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OAO GMK Norilsk Nickel, the world’s largest nickel and palladium producer, plans to distribute excess cash to shareholders, said Chief Executive Officer Vladimir Potanin in an interview to Bloomberg.

“We see it as excessive if cash on the balance sheet is higher than $1 billion,” billionaire Potanin said in an interview in Moscow late yesterday. Anything above that level can be paid as dividends, he said, with management planning to seek board approval as soon as Oct. 31 for an interim payment.

Norilsk has $3.5 billion of cash after reducing working capital over the past two years and selling international assets, Potanin said. He declined to comment on the size of the dividend. Norilsk rose as much as 3.9 percent in Moscow trading.

Potanin, whose Interros Holding Co. owns about 30 percent of Norilsk, became CEO at the end of 2012 as a part of the deal to end a four-year shareholder feud with United Co. Rusal. The parties agreed Norilsk should pay dividends equivalent to half of its annual earnings before interest, taxes, depreciation and amortization or at least $2 billion.

“Judging from what Norilsk management says, we think that Norilsk may pay out up to $2.5 billion of dividends as interim payment, while total payments for 2014 can reach $3.8 billion,” George Buzhenitsa, an analyst at Deutsche Bank AG in Moscow, said by phone today.
Norilsk paid dividends of about $2.2 billion for 2013, after a payout of about $2 billion for 2012.

Shares Gain

Norilsk may distribute the $400 million it received from selling assets in Australia and Africa as a separate special dividend, according to Potanin. Rusal, Interros and billionaire Roman Abramovich’s Millhouse Capital, which has 6 percent stake in Norilsk, agreed on Oct. 18 that the company may delay a $1 billion payment from the sale of non-core and international assets until 2018.

The company will try to make payouts immediately after asset sales and doesn’t plan to keep cash on its balance sheet, Potanin said. Norilsk may put its airline up for sale by the middle of next year, while the company plans to sell its former office in the center of Moscow once the Russian capital’s property market recovers, Potanin said. Norilsk’s stakes in utilities will also be gradually sold, he said.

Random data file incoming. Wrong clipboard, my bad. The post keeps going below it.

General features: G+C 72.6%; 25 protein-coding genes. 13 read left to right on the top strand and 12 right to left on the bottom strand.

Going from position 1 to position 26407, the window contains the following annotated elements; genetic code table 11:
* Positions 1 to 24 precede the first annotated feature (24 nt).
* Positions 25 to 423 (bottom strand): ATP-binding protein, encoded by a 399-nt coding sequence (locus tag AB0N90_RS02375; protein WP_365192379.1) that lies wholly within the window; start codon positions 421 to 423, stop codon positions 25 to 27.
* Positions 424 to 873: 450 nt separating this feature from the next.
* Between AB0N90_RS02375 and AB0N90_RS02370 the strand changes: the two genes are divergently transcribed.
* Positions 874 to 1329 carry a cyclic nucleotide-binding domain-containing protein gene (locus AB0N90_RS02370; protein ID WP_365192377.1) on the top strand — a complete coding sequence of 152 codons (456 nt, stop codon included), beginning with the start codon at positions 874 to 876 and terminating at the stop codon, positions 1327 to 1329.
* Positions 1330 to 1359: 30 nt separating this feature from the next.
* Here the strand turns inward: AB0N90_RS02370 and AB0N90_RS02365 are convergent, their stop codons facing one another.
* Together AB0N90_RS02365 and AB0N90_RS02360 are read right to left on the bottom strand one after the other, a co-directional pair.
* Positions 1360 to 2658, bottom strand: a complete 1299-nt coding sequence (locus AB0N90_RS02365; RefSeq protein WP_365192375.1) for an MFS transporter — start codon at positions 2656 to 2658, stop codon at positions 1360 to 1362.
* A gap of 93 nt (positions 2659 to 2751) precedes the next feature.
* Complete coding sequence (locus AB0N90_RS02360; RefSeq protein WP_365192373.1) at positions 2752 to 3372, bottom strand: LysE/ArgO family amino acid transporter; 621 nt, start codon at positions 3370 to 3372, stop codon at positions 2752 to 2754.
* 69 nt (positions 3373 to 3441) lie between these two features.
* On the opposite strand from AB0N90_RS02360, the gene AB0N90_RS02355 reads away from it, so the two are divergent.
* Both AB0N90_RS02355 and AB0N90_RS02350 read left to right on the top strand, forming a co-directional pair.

Norilsk climbed 3.8 percent to 7,435 rubles as of 2:29 p.m. in Moscow.

Buyback Considered

While Norilsk shares have climbed almost 36 percent this year, they trade with a 20 percent discount to global peers, according to Morgan Stanley. (MS) Norilsk decided paying dividends was a better option after considering buying back shares because the company is undervalued, Potanin said.

“We were considering doing a buyback to support our market capitalization, but decided that dividends is more clear way of profit distribution for our investors and it is more comfortable for the state in terms of taxes,” he said.

Rusal, which owns 28 percent in Norilsk, said before the shareholder agreement on dividends was extended last week by one year to 2018. Rusal, Interros and Millhouse also extended the duration of their agreement on Norilsk’s investment program to 2018, Potanin said.

The investors approved $12.5 billion of spending over a six-year period starting in 2013, he said. The accord originally covered three years, which didn’t match the Norilsk’s asset restructuring program.

“The annual capex target by 2018 will be $2 billion, but the management has the right to delay some of the spendings to the later periods,” Potanin said.

Norilsk doesn’t plan to cut debt after refinancing in the first quarter, said Potanin, adding that borrowing costs are still low. While the company doesn’t expect its access to international funding markets to be limited in future, Norilsk is in talks with Asian and Chinese banks over loans, he said.

Photographer: Andrey Rudakov/Bloomberg